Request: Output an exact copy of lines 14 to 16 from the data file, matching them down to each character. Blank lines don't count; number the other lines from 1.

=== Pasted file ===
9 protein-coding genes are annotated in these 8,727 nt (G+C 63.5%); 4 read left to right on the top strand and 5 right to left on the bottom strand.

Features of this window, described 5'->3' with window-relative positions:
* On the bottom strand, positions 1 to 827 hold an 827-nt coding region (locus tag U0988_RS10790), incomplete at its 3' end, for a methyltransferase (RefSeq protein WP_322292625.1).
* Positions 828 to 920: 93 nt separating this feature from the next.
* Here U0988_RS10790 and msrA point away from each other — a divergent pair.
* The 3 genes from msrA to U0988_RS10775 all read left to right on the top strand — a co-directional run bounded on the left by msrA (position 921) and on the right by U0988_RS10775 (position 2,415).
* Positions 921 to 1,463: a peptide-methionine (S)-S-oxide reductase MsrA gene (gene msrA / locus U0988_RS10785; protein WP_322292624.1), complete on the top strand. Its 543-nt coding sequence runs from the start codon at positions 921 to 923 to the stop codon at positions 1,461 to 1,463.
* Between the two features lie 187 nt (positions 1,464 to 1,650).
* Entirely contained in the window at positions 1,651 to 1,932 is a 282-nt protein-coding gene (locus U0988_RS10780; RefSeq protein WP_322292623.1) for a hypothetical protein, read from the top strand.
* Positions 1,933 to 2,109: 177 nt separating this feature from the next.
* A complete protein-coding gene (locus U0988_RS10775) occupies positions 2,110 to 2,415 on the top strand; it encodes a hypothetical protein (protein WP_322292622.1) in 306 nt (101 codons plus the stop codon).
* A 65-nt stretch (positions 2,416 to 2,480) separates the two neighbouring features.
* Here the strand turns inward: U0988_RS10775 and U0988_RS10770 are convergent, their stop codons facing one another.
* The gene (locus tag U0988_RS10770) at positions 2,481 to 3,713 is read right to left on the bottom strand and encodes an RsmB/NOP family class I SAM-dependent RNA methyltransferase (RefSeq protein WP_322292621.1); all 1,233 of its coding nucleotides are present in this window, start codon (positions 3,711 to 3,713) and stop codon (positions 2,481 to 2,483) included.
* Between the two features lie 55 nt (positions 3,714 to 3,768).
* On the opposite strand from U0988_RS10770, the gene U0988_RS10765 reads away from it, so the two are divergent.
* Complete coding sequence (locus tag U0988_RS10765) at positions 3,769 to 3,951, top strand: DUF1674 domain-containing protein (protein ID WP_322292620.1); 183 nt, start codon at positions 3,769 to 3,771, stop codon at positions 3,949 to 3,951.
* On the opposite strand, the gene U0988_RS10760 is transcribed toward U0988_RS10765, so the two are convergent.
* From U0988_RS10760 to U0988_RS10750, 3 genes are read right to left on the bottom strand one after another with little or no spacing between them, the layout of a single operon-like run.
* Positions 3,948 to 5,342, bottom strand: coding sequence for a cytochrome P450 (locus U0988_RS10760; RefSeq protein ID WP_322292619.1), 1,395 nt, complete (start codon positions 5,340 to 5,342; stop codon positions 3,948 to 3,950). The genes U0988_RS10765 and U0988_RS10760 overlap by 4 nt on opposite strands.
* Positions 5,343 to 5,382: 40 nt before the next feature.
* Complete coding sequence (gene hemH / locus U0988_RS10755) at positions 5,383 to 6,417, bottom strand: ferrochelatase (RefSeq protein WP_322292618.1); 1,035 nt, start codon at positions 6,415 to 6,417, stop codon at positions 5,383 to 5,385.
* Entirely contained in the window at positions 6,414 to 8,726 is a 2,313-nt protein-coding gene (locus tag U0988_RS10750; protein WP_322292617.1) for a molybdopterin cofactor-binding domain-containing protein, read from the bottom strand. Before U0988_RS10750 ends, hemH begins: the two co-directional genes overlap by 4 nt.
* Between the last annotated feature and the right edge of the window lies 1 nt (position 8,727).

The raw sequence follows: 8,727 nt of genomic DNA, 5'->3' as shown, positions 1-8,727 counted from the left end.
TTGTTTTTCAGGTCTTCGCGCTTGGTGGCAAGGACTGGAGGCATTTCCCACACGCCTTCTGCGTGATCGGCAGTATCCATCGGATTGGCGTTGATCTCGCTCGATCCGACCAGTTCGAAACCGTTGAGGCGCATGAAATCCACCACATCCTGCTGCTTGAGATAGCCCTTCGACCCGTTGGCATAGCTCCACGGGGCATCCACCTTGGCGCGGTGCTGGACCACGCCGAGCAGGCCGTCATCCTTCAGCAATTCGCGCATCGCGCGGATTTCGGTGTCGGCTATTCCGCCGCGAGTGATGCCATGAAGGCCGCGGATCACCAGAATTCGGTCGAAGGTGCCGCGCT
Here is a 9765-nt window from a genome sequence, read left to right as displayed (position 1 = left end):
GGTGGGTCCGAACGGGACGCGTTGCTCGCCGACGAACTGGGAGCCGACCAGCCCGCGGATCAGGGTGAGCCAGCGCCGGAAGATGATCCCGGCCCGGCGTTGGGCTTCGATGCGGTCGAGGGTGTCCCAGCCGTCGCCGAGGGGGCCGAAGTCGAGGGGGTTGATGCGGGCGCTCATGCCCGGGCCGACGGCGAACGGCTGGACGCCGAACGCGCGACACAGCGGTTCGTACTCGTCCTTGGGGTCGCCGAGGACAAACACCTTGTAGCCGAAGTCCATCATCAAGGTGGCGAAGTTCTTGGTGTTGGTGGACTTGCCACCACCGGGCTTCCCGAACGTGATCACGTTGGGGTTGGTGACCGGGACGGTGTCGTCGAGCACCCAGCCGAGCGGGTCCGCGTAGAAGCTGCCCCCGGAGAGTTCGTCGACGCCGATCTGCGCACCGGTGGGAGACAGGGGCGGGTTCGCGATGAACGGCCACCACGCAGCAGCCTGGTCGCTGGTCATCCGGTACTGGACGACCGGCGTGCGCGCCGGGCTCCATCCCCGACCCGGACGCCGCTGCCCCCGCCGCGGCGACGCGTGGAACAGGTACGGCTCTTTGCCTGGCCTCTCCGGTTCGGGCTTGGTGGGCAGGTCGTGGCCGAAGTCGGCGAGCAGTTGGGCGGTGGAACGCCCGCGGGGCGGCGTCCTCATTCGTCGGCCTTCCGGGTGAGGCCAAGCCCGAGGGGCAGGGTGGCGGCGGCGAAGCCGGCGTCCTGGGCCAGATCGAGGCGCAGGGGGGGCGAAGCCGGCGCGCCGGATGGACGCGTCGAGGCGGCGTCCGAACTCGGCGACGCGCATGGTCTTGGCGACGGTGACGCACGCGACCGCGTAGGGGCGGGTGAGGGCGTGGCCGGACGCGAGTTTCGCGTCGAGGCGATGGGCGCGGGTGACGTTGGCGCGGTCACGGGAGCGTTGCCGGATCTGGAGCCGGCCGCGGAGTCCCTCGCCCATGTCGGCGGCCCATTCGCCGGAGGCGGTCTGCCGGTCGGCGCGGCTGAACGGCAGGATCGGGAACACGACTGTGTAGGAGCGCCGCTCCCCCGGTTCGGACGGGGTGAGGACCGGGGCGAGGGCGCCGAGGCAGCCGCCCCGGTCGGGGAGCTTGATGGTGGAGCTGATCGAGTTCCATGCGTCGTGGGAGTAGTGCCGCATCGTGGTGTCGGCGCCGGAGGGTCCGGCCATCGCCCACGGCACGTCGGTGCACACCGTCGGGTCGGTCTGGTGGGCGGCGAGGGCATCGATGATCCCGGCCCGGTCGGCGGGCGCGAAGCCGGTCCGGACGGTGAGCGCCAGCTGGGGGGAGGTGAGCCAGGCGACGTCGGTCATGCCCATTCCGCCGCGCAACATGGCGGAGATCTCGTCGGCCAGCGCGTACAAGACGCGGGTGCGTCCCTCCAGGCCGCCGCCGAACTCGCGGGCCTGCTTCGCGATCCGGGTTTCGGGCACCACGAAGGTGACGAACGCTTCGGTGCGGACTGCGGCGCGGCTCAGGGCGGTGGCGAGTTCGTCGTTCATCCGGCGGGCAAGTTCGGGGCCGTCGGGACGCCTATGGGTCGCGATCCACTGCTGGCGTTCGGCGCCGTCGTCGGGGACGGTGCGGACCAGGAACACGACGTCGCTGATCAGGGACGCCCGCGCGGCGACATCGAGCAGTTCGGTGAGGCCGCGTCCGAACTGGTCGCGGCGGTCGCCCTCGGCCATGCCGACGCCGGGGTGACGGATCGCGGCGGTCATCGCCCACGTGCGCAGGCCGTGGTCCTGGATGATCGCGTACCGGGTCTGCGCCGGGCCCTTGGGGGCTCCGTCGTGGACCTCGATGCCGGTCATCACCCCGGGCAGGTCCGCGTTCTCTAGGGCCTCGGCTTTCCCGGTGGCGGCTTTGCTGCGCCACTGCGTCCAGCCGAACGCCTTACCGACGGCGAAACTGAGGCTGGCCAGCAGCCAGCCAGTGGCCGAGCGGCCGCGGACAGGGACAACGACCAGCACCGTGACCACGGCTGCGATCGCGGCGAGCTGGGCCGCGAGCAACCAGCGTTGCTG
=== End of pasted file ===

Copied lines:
* The gene (locus tag U0988_RS10770) at positions 2,481 to 3,713 is read right to left on the bottom strand and encodes an RsmB/NOP family class I SAM-dependent RNA methyltransferase (RefSeq protein WP_322292621.1); all 1,233 of its coding nucleotides are present in this window, start codon (positions 3,711 to 3,713) and stop codon (positions 2,481 to 2,483) included.
* Between the two features lie 55 nt (positions 3,714 to 3,768).
* On the opposite strand from U0988_RS10770, the gene U0988_RS10765 reads away from it, so the two are divergent.